The Paradox of Local Knowledge

In Who Plans? Jane Jacobs’ Hayekian critique of urban planning, Market Urbanism’s Nolan Gray connects the thinking between Jane Jacobs criticism of urban planning in The Death and Life of Great American Cities with Austrian economist FA Hayek’s criticism of central planning.

As summarized by Gray, “Jacobs emphasizes the importance of local knowledge. Where orthodox urban planners assume that the essential information in planning decisions can be gained through abstract principles and statistical aggregates . . . Second, Jacobs knew that decentralized planning was the best way to make the most of local knowledge. Local residents often have the knowledge needed to make wise decisions about urban form.”

The result, according to Gray, is that local knowledge-lead decentralized planning helps create and strengthen the complex relationships and spontaneous order of cities and city neighborhoods.

It’s a good article, but it’s lacking in depth. For one thing, local knowledge can be distorted by, well, locals. Most people operate with some kind of cognitive bias. For example, drivers always seem to think parking is scarce and traffic is getting worse, even when parking is plentiful and car ownership is dropping; older residents are more sensitive to noise and trash than younger residents and so on. One of the most common cognitive biases is what City Observatory called the Immaculate Conception Theory of Neighborhood Origins, which states that neighborhoods used to be developed “ethically, modestly and with an eye towards community rather than profit.”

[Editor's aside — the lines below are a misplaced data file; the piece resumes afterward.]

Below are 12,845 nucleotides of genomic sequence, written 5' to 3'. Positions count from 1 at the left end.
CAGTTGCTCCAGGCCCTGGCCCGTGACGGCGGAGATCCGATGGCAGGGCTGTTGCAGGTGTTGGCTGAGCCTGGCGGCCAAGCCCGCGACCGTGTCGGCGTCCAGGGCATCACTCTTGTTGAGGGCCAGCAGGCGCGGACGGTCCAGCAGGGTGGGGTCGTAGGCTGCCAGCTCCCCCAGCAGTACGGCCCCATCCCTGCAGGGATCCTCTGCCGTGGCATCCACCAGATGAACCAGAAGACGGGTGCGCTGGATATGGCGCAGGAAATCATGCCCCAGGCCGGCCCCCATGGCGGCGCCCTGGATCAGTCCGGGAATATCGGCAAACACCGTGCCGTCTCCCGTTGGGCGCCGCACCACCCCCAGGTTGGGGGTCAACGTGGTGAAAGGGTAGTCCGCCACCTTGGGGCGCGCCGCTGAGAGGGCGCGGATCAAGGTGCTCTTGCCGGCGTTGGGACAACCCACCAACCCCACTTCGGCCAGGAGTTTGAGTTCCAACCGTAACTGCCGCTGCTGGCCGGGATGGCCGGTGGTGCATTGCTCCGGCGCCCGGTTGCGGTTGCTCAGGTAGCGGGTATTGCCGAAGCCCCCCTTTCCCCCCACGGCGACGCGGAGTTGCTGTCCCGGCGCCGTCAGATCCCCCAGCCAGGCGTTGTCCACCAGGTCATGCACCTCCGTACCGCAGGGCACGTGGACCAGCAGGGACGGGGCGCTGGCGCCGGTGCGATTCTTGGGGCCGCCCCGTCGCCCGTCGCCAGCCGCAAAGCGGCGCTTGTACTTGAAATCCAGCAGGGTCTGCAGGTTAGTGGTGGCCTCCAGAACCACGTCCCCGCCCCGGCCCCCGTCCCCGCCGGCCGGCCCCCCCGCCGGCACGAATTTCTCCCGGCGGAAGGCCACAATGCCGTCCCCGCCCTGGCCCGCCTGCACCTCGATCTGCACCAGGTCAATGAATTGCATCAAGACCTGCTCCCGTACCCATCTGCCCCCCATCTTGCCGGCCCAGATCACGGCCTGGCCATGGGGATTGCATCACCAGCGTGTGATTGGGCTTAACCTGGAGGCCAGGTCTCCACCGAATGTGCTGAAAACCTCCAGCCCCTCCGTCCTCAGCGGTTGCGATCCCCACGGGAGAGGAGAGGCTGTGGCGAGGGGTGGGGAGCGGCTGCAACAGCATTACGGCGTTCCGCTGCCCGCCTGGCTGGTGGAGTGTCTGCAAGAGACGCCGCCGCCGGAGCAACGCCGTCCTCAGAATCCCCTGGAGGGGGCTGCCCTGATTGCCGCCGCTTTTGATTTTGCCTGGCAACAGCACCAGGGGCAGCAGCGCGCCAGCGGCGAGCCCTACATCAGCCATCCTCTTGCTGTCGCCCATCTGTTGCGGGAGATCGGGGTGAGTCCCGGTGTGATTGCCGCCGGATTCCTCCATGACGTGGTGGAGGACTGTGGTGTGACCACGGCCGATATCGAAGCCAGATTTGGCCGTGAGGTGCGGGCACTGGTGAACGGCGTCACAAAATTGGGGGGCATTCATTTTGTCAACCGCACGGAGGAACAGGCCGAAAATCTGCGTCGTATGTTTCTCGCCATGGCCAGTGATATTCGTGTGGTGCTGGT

But more importantly, local knowledge is a common justification for NIMBYism, especially the sort that refers to existing zoning codes as absolutes and views any change as inappropriate, out of scale, out of context and a threat of neighborhood quality of life. For those who attend development meetings in different neighborhoods regularly, one tends to hear the same litany of complaints over and over, as well as being able to point out a bunch of different counter-examples. Long-term residents of neighborhoods with proposed development are also more likely to be skeptical of trends like the millenials’ disinterest in car or home ownership.

Many urban residents also believe that rents rise because landlords are greedy or that building more housing makes it more expensive, so it’s clear that local knowledge, like statistical knowledge, has its limits.

One difference between the decentralized planning of a Hayek (or even a Jacobs) and the way planning works in Boston or New York, is that NIMBYs aren’t planning for themselves, but trying to force a plan on someone else. They’re part of the centralized planning process.

More importantly, there is often a difference between what people say they want, as opposed to how they act.  In other words, it’s very important to pay attention to revealed preferences. Throughout Death and Life Jacobs talks about how many of the key features of functioning city districts, like the atmosphere of trust created by eyes-on-the-street or the way residents could leave keys with certain business owners, functioned on a nearly unconscious level.

For example, people will consistently say they want to live somewhere that sounds rather like a small village — a few shops within walking distance, not too dense, plenty of parks, yards and parking, but many who say that will still choose dense, walkable, urban neighborhoods.

Again, local knowledge has its limits and these should be understood.

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